The long-awaited revised general plan guidelines include new sections on how cities and counties can promote health communities and social equity in future development. The guidelines can potentially impact health in many ways, and your input is vital to ensuring community voices are part of the process.

Register today to hear about the draft guidelines from the Governor’s Office of Research and Planning, discuss with fellow advocates about the potential impacts of the revisions, and share your feedback on the new health and equity components of the draft guidelines.
 
Fresno – November 10, 2015
9:00 am to 1:30 pm
First Five Fresno County
2405 Tulare Street
Co-hosts: CA4Health, California Bicycle Coalition, California Rural Legal Assistance Foundation, Centro Binacional para el Desarrollo Indígena Oaxaqueño, Centro La Familia, Cultiva La Salud, Housing California, Leadership Counsel for Justice and Accountability, Raimi + Associates
 
Register for Fresno
 
Oakland – November 12, 2015
9:00 am to 1:30 pm
The California Endowment
1111 Broadway, 7th Floor

Join us in November to discuss the NEWLY revised draft General Plan Guidelines! These guidelines direct cities and counties to consider key issues such as housing, complete streets, and open space in the planning and development of their communities.
 
In October, the Governor’s Office of Planning and Research (OPR) is releasing the long-awaited revised general plan guidelines, which will include new sections on how cities and counties can also promote health and equity in future development. These draft guidelines have the potential to impact health in many ways, such as encouraging the availability of healthy foods, promoting active transportation, and identifying housing needs.

Come learn about the potential of the new guidelines at A Blueprint for Health: Planning Communities that Promote Equity! Hear about the draft guidelines from staff at the Office of Research and Planning, talk with local advocates about the potential impacts of the revisions, and share your feedback on the new health and equity components of the draft guidelines.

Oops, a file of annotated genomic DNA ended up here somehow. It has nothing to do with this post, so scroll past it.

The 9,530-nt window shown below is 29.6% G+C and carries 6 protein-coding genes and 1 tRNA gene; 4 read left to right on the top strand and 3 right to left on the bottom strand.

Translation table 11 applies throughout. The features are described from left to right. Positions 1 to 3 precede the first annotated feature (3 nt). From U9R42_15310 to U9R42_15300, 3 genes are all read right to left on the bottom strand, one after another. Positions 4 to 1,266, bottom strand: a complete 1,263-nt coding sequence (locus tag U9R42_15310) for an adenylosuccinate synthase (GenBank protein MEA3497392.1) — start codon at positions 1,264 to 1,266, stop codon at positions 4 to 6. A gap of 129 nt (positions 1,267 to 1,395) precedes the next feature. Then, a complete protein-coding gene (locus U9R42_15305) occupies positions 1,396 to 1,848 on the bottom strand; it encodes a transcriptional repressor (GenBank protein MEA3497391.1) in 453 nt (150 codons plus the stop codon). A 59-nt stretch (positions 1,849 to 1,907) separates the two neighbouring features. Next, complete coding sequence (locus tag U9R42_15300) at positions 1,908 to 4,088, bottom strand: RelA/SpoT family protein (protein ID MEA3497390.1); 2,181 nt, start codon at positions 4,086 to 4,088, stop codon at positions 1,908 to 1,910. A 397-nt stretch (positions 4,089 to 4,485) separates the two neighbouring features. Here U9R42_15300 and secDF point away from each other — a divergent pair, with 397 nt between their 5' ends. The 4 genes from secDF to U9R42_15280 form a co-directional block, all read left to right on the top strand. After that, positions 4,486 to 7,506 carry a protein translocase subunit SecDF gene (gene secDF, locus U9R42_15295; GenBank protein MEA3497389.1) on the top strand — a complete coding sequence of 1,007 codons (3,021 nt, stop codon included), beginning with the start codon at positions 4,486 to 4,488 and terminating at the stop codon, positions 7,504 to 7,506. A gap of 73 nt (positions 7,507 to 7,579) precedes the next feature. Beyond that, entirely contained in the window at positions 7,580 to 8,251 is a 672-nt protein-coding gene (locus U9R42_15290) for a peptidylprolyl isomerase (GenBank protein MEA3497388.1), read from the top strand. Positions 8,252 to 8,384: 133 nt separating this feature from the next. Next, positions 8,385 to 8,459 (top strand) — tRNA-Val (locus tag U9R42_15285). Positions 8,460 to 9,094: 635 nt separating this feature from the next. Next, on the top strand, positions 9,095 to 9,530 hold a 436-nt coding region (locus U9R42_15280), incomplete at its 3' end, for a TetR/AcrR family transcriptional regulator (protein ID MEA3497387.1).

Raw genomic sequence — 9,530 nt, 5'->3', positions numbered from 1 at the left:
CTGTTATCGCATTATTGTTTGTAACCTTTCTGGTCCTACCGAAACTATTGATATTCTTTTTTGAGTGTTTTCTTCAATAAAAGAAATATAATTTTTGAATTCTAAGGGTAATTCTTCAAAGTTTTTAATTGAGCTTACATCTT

You can join the discussion about this event on Twitter at #Blueprint4Health.

Over 100 advocates from across the state gathered at the Sierra Health Foundation in Sacramento earlier today for CPEHN’s sixth Focus on Equity: Communities of Color in a Post-ACA California convening. The event, co-hosted by OnTrack Program Resources, highlighted a number of topics that impact health in California’s communities of color, including health care quality, behavioral health integration, and access to health care for the remaining uninsured, particularly undocumented immigrants.

After the popularity of our events in Oakland, Fresno, Los Angeles, San Diego, and Riverside, we were invited by OnTrack to continue the discussion in the state capital. The event began with a presentation by CPEHN Executive Director Sarah de Guia that touched on each of the event’s topics.

She focused on how communities of color, who represent a majority of the state’s population, have the most to gain from successful implementation of the Affordable Care Act (ACA). She also pointed to the increased enrollment of Latinos and African Americans during Covered California’s second open enrollment period as a sign that the law’s programs are starting to have their intended impact.

Over 50 advocates joined CPEHN, the California Partnership, and the Community Clinic Association of San Bernardino today in Riverside for Focus on Equity: Communities of Color in a Post-ACA California. The event was a continuation of CPEHN’s Focus on Equity convening series and gave residents of the Inland Empire the opportunity to hear about ongoing efforts to meet the health needs of their communities and both local and statewide advocacy opportunities.

The event focused on how to address the inequities that still remain after more than 3.5 million have enrolled in health coverage through the Affordable Care Act (ACA). Like our previous events in Oakland, Fresno, Los Angeles, and San Diego, this convening focused on three main issues:

  • Health for All efforts to provide health coverage to immigrants
  • Integration of behavioral health and primary care